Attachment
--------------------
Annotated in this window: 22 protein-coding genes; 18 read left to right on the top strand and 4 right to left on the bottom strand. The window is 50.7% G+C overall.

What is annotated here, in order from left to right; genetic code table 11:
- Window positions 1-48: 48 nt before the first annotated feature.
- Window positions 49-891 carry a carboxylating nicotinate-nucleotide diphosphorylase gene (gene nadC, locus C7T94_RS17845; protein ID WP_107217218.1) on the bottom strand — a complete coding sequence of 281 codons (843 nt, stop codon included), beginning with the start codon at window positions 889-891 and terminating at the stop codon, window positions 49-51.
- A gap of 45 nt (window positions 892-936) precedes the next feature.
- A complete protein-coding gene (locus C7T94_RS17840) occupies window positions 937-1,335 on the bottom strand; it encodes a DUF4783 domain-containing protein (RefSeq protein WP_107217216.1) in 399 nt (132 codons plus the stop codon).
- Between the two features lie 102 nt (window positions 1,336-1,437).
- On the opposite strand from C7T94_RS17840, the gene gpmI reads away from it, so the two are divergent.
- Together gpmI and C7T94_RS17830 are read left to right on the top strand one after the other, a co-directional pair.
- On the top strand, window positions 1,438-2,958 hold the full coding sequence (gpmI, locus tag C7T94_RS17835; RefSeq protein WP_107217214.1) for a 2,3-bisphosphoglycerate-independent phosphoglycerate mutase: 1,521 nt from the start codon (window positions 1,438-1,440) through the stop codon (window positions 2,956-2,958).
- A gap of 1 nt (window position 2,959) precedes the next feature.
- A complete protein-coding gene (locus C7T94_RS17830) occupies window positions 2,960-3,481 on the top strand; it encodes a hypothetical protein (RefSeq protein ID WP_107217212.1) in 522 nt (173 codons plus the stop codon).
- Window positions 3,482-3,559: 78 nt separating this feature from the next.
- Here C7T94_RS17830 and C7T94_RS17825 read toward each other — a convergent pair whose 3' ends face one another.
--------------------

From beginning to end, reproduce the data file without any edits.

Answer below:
Annotated in this window: 22 protein-coding genes; 18 read left to right on the top strand and 4 right to left on the bottom strand. The window is 50.7% G+C overall.

What is annotated here, in order from left to right; genetic code table 11:
- Window positions 1-48: 48 nt before the first annotated feature.
- Window positions 49-891 carry a carboxylating nicotinate-nucleotide diphosphorylase gene (gene nadC, locus C7T94_RS17845; protein ID WP_107217218.1) on the bottom strand — a complete coding sequence of 281 codons (843 nt, stop codon included), beginning with the start codon at window positions 889-891 and terminating at the stop codon, window positions 49-51.
- A gap of 45 nt (window positions 892-936) precedes the next feature.
- A complete protein-coding gene (locus C7T94_RS17840) occupies window positions 937-1,335 on the bottom strand; it encodes a DUF4783 domain-containing protein (RefSeq protein WP_107217216.1) in 399 nt (132 codons plus the stop codon).
- Between the two features lie 102 nt (window positions 1,336-1,437).
- On the opposite strand from C7T94_RS17840, the gene gpmI reads away from it, so the two are divergent.
- Together gpmI and C7T94_RS17830 are read left to right on the top strand one after the other, a co-directional pair.
- On the top strand, window positions 1,438-2,958 hold the full coding sequence (gpmI, locus tag C7T94_RS17835; RefSeq protein WP_107217214.1) for a 2,3-bisphosphoglycerate-independent phosphoglycerate mutase: 1,521 nt from the start codon (window positions 1,438-1,440) through the stop codon (window positions 2,956-2,958).
- A gap of 1 nt (window position 2,959) precedes the next feature.
- A complete protein-coding gene (locus C7T94_RS17830) occupies window positions 2,960-3,481 on the top strand; it encodes a hypothetical protein (RefSeq protein ID WP_107217212.1) in 522 nt (173 codons plus the stop codon).
- Window positions 3,482-3,559: 78 nt separating this feature from the next.
- Here C7T94_RS17830 and C7T94_RS17825 read toward each other — a convergent pair whose 3' ends face one another.